Causality Based Versioning

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Causality Based Versioning

  1. 1. Causality-Based Versioning Kiran-Kumar Muniswamy-Reddy and David A. Holland Slides By Authors And Aleatha Parker-Wood Tuesday, June 1, 2010
  2. 2. Versioning • Already popular • Saves back up “versions” of files as they change • Two flavors: versioning (event based) and snapshotting (time based) • Snapshots: WAFL, Venti... • Versioning: Elephant, VersionFS... Tuesday, June 1, 2010
  3. 3. Why Version/Snapshot? • Disaster recovery is baked into the file system • “Oops, I needed that...” • “Oops, I didn’t mean to click that virus...” • “Oops, that new driver patch broke everything...” • Maintains backup files to which you can recover (without going offsite) Tuesday, June 1, 2010
  4. 4. Causality • Depends on time (to cause Y, X must be before it) • Uni-directional (If X causes Y, Y cannot cause X) • Defined in terms of data flow • A reads B ⇒ B causes A • A writes B ⇒ A causes B • PASS, Intrusion Dectection Systems (BackTracker, Taser...) Tuesday, June 1, 2010
  5. 5. Why Causality? • Track propagation of data • Find out what files were modified by what processes • Reconstruct the scene of the crime Tuesday, June 1, 2010
  6. 6. Causality-Based Versioning • Decide when to version using causal relationships between two files • Has advantages of versioning file systems or snapshots • Eases recovery from corruption, viruses, and user mistakes • In addition, creates causal links between files • Easier to decide what to restore • Sort of like transactions on steroids Tuesday, June 1, 2010
  7. 7. Applications • Intrusion Recovery • System configuration management • IP compliance • Reproduction of research results Tuesday, June 1, 2010
  8. 8. A Scenario... • Apache split-logfile Vulnerability • Vulnerability in Apache 1.3 • Vulnerability allows attacker to overwrite any file with a .log extension • Let’s look at the current versioning options... Tuesday, June 1, 2010
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  15. 15. The Goal • One of these has too much information • The other not enough • Can we leverage causality to create just enough versions? Tuesday, June 1, 2010
  16. 16. Creating Just Enough Versions • Building on top of the Provenance Aware Storage System (PASS) • Two options • Cycle Avoidance • Graph Finesse Tuesday, June 1, 2010
  17. 17. How PASS works • Translates system calls to provenance records (read/write become edges in a dependency graph) • Maintains provenance for transient objects such as pipes and processes, and creates virtual objects as needed • Analyzes to ensure there are no cyclic dependencies between objects • Causality based versioning extends the analysis phase Tuesday, June 1, 2010
  18. 18. The big idea • Cycles are violations of causality • The creation of a cycle is an indicator that this is an interesting event • We can prevent cycles by creating a new version every time a cycle is about to occur Tuesday, June 1, 2010
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  48. 48. Version-On-Write? • We could remove cycles using Version-On-Write • Every read creates a new version of the process • Every write creates a new version of the file • But this results in 8 versions • Huge management overhead Tuesday, June 1, 2010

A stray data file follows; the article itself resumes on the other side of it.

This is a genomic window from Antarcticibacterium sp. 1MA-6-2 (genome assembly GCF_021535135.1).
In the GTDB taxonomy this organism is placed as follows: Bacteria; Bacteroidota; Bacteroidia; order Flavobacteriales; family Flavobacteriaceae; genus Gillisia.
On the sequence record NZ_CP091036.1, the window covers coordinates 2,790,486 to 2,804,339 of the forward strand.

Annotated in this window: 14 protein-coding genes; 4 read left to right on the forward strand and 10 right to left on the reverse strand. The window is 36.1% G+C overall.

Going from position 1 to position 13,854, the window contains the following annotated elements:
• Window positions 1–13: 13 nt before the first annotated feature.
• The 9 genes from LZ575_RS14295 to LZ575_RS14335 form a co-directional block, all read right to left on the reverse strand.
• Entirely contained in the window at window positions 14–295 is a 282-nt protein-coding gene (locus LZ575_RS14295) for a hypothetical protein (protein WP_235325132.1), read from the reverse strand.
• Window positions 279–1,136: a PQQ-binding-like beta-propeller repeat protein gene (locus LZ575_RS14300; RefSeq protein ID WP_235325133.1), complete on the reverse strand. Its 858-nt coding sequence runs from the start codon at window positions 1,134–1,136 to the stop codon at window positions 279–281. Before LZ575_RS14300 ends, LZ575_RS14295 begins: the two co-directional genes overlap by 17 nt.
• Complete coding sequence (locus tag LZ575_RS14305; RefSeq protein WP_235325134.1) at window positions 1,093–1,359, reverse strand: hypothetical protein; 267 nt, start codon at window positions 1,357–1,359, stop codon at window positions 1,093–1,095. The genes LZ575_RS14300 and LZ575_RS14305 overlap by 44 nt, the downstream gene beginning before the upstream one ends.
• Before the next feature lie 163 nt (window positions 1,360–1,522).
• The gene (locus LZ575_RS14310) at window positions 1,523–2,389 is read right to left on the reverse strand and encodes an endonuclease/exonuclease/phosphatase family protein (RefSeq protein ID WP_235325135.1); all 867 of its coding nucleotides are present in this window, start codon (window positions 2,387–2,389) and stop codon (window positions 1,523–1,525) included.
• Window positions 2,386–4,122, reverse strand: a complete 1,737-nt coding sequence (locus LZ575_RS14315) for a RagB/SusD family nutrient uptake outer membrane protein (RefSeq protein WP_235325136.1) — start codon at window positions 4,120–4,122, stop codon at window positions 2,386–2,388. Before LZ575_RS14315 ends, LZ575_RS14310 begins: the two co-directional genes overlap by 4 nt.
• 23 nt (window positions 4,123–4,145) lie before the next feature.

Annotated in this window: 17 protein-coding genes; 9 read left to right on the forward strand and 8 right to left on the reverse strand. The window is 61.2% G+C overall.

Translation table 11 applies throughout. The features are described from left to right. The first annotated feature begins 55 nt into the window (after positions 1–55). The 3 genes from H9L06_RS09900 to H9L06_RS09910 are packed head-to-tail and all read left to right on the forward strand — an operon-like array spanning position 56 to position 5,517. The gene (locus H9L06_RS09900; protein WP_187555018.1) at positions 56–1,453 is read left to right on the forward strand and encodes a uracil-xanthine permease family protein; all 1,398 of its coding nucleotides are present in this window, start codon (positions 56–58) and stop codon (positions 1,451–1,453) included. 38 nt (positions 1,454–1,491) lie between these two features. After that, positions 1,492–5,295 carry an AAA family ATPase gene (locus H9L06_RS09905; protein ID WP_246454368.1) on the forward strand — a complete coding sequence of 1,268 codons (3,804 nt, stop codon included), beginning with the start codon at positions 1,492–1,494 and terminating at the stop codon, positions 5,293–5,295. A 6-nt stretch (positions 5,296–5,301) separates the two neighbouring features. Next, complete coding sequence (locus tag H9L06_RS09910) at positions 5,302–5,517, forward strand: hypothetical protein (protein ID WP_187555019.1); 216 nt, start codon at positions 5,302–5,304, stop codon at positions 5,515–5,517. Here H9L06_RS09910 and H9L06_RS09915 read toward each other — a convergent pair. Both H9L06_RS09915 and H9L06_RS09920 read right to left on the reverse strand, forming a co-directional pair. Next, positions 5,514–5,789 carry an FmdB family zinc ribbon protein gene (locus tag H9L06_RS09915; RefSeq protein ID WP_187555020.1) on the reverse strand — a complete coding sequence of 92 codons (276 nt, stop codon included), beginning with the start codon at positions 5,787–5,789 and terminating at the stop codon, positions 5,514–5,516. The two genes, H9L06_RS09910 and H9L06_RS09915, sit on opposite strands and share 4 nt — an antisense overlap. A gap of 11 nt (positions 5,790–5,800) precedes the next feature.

49. 49. Cycle Avoidance Algorithm • Uses local information about the object • Create a new version of an object whenever a new ancestor is added • Different versions are considered to be “new” ancestors • Not every write causes a new version Tuesday, June 1, 2010
  50. 50. The Algorithm • Assume new data: A1 depends on B2 • If B is not in A’s dependencies, create a new version of A • Else if B is already in A’s dependencies: • If B2 is in dependencies, discard (no new information) • If B3 is in dependencies, discard (no new causality) • If B1 is in dependencies, create new version of A Tuesday, June 1, 2010
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  66. 66. Graph Finesse • As before: A1 depends on B2 • If B2 is already in A’s history, discard • Otherwise, check for a path from B2 - A1 • If yes, we have a cycle. Make a new version of A1 • Otherwise, add A1- B2 to the dependency graph Tuesday, June 1, 2010
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  78. 78. Evaluation • Run-time overhead • Space overhead • Recovery costs • All results are average of 5 runs • Less than 5% standard deviation Tuesday, June 1, 2010
  79. 79. Workloads used • Linux compile (CPU intensive) • Postmark (I/O intensive) • Applying patches with Mercurial (developer workload) • blast protein-sequencing (scientific workload) Tuesday, June 1, 2010
  80. 80. Algorithms used • Without causal data: • Ext2: Baseline (Lasagna, Harvard’s versioning FS, on top of ext2) • VER: Plain open-close versioning • With causal data • OC: Open-close • CA: Cycle-Avoidance • GF: Graph Finesse • ALL: version on every write Tuesday, June 1, 2010
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  105. 105. Conclusions • Both algorithms require less time and space than Version-On-Write • Both algorithms offer finer grained control than Open-Close • Graph-Finesse creates fewer unnecessary versions • Cycle-Avoidance has overhead comparable to Open-Close Tuesday, June 1, 2010
  106. 106. Expanding on it • Not just good for disaster recovery • Search • Social network analysis Tuesday, June 1, 2010

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